Learning is what most adults will do for a living in the 21st century

Home > Archives

Health Care

By 2020, we had successfully transitioned the health care system from one which "fixed people after they were sick" to one of preventative, diagnostic medicine. Treating them for the conditions we know they were likely to develop.


Jim Carroll was the opening keynote speaker for the World Pharma Innovation Congress in London, England, He has been the keynote speaker for a huge range of major health care / health care organizations, including the prestigious World Congress on Healthcare Innovation & Technology • American Medical Group • UBM Canon Medical Devices & Technologies Conference • SSM Healthcare • Physician Hospitals of America • Professional Compounding Association of America • Chronic Disease Fund • International Society of Medical Publication Professionals • Linde Health Care Group Germany • McKesson • Stryker Technologies • Ottawa Heart Institute • American Association of Preferred Provider Organizations • Cigna Insurance • North Carolina Hospital Association • Pfizer • Minnesota HealthCare Association CEO Summit • St. Josephs Health Centres • Johnson & Johnson • Ernst & Young Annual Healthcare Client Conference • Mercy Health • Blue Cross Blue Shield of North Carolina • American Academy of Ophthalmology • American Society for Health Care Risk Management • Association of Organ Procurement Organizations • Axcan Pharma Inc • Blue Cross/Blue Shield National Office • Health Care Industry Distributors Association • National Association of Children's Hospitals • Ontario Hospital Association • PharmaLink Congress • Blue Cross/Blue Shield Florida • Roche Diagnostics • Trillium Health Centre • VHA Georgia • Waters Corporation • MDS Nordion • Providence Health Plans • Harvard Pilgrim Health Care • Canadian Medical Association • Glaxo Wellcome • North Carolina Medical Managers Group • Roche Diagnostics • Essilor Eyecare • Alberta Senior Citizen’s Housing Association


The Next 90 in HealthCare
October 7th, 2014

The Ontario Hospital Association — based in Canada — is celebrating it’s 90th year. As part of that, it arranged for a number of experts to comment on the future of healthcare, and is running this in a site that “looks at the next 90 years.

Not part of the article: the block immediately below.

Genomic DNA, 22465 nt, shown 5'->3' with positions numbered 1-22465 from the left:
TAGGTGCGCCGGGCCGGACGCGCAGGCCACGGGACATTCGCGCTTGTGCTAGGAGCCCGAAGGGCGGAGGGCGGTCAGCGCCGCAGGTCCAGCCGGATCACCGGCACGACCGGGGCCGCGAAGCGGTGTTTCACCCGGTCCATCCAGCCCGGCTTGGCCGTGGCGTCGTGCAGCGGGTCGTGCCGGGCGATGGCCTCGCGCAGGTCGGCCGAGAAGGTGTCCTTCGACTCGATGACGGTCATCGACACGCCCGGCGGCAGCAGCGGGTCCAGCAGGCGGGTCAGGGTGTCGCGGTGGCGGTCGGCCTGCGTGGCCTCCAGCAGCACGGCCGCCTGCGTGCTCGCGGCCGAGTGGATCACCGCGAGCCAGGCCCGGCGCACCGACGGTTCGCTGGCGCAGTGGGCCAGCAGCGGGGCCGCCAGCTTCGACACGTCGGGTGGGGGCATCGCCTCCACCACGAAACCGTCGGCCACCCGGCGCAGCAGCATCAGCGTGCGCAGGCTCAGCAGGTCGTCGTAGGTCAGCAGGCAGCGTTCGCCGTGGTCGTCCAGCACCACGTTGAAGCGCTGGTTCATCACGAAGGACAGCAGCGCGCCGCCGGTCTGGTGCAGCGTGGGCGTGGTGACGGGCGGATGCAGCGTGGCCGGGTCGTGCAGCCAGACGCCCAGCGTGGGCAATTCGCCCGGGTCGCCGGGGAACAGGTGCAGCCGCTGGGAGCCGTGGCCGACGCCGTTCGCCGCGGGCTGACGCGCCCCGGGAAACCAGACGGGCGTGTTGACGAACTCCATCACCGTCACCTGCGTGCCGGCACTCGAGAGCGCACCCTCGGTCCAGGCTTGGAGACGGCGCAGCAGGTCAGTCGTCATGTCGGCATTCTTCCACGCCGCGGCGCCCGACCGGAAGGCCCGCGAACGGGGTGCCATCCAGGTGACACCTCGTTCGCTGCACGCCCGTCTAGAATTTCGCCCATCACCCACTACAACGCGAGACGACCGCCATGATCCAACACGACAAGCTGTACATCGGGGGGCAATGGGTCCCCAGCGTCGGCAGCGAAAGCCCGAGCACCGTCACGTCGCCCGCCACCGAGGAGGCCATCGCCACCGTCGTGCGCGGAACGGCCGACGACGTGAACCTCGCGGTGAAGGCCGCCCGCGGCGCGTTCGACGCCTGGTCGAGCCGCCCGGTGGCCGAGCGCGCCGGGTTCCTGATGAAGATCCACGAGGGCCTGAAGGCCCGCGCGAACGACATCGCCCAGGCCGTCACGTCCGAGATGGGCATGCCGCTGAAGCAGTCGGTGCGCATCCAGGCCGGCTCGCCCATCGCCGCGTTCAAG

Health care is the most complex issue that our society faces in our time. We really need some big and bold and very innovative thinking to deal with the scope of the challenges.

Health care is the most complex issue that our society faces in our time. We really need some big and bold and very innovative thinking to deal with the scope of the challenges.

They asked me to contribute a piece.

I’m still doing a *tremendous* number of talks in the health care sector; it is one of the most high velocity industries around. For more insight, check out the ‘health care trends‘ section of my web site.


The Next 90
by Jim Carroll

Everyone in a leadership position in the health care system worldwide knows that the challenges facing the system are substantial and immense. That’s why innovation has quickly come to be one of the top issues that senior healthcare executives and medical professionals are thinking about.

Everyone in a leadership position in the health care system worldwide knows that the challenges facing the system are substantial and immense. That’s why innovation has quickly come to be one of the top issues that senior healthcare executives and medical professionals are thinking about.

Yet many in the system are stuck in sort of a Groundhog Day-like existence — they get up every morning, and everyone around them keeps talking about the same old thing as the day before — in the US, healthcare reform. In Canada, the discussion is all about “hospital wait times.” In other countries, the issue of the future of healthcare often swirls around a single issue.

The result is that real healthcare innovation is stifled, smothered, and never given a chance to flourish. Yet there is so much other opportunity if we link ourselves to the major trends that are going to unfold in the future at a furious, blinding velocity!

We need big thinking, because the health care cliff in the Western world is massive. In many countries, we’ve got a ratio of workers to retirees of 4 to 1. By 2030, that will decline to 2 to 1. Most of those workers support the health care expenditures of those who place the greatest demands on the health care system. In Canada it’s suggested that as a result, by 2030, Old Age Security and health care is likely to suffer a $71.2 billion shortfall that will require a GST of 19% and a top tax rate of 71%. In the US, the numbers are even more mind-boggling.

The fact is, we need big, bold thinking, Grand ideas. Dramatic change. Champions with courage to challenge the status quo. The need is desperate.